I'll be shooting in porttrait mode I think with these settings on my 10-22; Focal lrngth 14mm at 45 degrees rotation for a total of 8 shots. So my rotator head should be set for 45 degrees. Might even try an HDR shot who knows If i have time !
Wish me luck , and thanks again for your information, time and patience.
There are clearly some some stitching problems in the upper part of the image. Maybe due to the blank walls and the repetitive pattern of the staircase causing problems with control point assignments. Check control points are correctly placed in the affected images and assign some more points accurately if possible and re-optimize Otherwise the stitch looks good.
Well I went over and redid several of the control points in the image. I aligned 2 or 3 along that line that runs along in the 1st and 2nd image,just below the lower railing, however whatever I seem to do results in the same stitching errors along the upper part of the image. I just wish I could figure out why. I had a similar image outside in the park and this was where the stitching image occurred there as well, in the upper part where the power lines are.
Now I'm not sure whether its my nodal point being incorrect or the stitching !
I'm pretty sure the stitching problems are caused by bad placement of some control points. If you have control points assigned in the vicinity of the stitching errors, then you should be seeing large maximum cp distance errors reported by the optimizer. It should be easy to sort out. Unfortunately, I cannot be more helpful without having copies of your images and project file. If you can make some half size jpegs and the project file available, I can probably put things right in a matter of minutes.
as John tells you it would be nice to have copies of your images. What software do you use?
You will realize in the future, to set cp's in areas of nearly no difference, a white wall, or with repeating patterns like your pillows or square plates on a ceiling is very tricky. Specially when you have to place them on a high zoom level you have to be shure to pick the same pillow. In PTGui, after having placed the first points manually, you can let PTGui find the points itself and watch them being placed automatically from one side to the other. Having optimized i try to reduce the cp distance to 10 and lower to come out with a better result.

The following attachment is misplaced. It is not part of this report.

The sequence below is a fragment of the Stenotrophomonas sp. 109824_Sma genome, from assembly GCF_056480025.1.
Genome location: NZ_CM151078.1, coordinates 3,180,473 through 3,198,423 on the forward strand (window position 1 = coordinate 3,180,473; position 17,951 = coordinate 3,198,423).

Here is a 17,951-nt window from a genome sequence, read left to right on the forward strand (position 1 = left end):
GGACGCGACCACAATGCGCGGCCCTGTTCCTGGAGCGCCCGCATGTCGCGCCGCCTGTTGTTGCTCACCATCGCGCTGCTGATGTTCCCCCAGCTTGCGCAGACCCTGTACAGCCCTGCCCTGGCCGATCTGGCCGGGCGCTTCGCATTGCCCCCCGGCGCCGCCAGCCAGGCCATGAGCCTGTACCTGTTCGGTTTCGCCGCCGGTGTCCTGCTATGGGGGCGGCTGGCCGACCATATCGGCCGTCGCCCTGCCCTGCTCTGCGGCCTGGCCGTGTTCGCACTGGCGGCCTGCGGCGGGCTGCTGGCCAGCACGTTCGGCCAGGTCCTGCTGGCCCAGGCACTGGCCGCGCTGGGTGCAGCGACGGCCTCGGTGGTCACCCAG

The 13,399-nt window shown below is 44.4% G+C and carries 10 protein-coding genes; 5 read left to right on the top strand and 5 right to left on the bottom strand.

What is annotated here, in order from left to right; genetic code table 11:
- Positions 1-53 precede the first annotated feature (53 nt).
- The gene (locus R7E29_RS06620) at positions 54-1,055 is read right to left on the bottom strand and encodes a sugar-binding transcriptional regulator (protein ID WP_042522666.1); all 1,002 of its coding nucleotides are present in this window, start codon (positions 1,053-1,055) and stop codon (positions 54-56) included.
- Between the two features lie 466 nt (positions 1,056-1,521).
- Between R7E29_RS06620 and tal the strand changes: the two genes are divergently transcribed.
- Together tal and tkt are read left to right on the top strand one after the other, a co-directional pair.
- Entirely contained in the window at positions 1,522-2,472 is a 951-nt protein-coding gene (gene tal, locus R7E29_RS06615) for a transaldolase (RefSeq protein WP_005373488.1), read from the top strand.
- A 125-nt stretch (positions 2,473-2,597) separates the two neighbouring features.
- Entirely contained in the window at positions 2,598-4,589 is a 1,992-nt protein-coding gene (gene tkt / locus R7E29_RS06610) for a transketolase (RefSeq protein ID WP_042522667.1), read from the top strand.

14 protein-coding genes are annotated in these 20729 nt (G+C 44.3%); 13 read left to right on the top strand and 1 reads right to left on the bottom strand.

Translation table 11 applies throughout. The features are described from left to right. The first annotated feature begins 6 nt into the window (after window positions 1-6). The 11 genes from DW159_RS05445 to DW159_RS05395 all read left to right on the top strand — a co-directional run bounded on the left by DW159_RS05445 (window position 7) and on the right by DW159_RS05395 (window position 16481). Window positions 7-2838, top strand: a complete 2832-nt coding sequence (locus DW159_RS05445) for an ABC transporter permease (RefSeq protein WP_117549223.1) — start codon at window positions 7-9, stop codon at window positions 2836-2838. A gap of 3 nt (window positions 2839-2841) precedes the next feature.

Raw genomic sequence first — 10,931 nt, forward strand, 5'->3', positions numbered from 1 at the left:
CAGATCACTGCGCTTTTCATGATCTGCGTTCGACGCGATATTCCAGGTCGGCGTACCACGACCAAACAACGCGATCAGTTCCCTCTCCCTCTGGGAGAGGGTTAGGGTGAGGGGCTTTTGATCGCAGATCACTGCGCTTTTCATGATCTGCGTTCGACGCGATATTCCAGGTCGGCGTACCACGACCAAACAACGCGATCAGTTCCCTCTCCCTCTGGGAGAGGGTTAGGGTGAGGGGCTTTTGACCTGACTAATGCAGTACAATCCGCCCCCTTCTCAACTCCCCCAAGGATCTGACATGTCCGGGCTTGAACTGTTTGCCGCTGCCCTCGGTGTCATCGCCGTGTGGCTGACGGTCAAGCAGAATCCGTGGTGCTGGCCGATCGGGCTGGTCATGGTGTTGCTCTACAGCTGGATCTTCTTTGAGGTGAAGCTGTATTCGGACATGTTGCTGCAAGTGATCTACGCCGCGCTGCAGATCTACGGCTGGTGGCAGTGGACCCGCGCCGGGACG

I would be glad to make the images available, just not sure how. I can make the project available, but its in full size I think. Should I open the project and then save it at half size? Also what is the best way to go about handling these types of projects? Should I just ignore the all the control points that PTGUI assigns and just manually place all of my own instead?
Hindenhaag as far as software I am guessing you mean what editing software. If thats the case I use Photoshop CS3.
May I send each of you the images somehow, or is there some other way?
Resize the images to half their dimensions and save at jpeg quality 8 in Photoshop. (If you are on a Windows PC and have the free utility Irfanview, you can quickly do this resizing in a batch run). Parcel up the jpegs and a copy of the project file exactly as it is now in a Zip archive or RAR. You can download WinZip if need be.
Then you can send the archive file with one of these free services: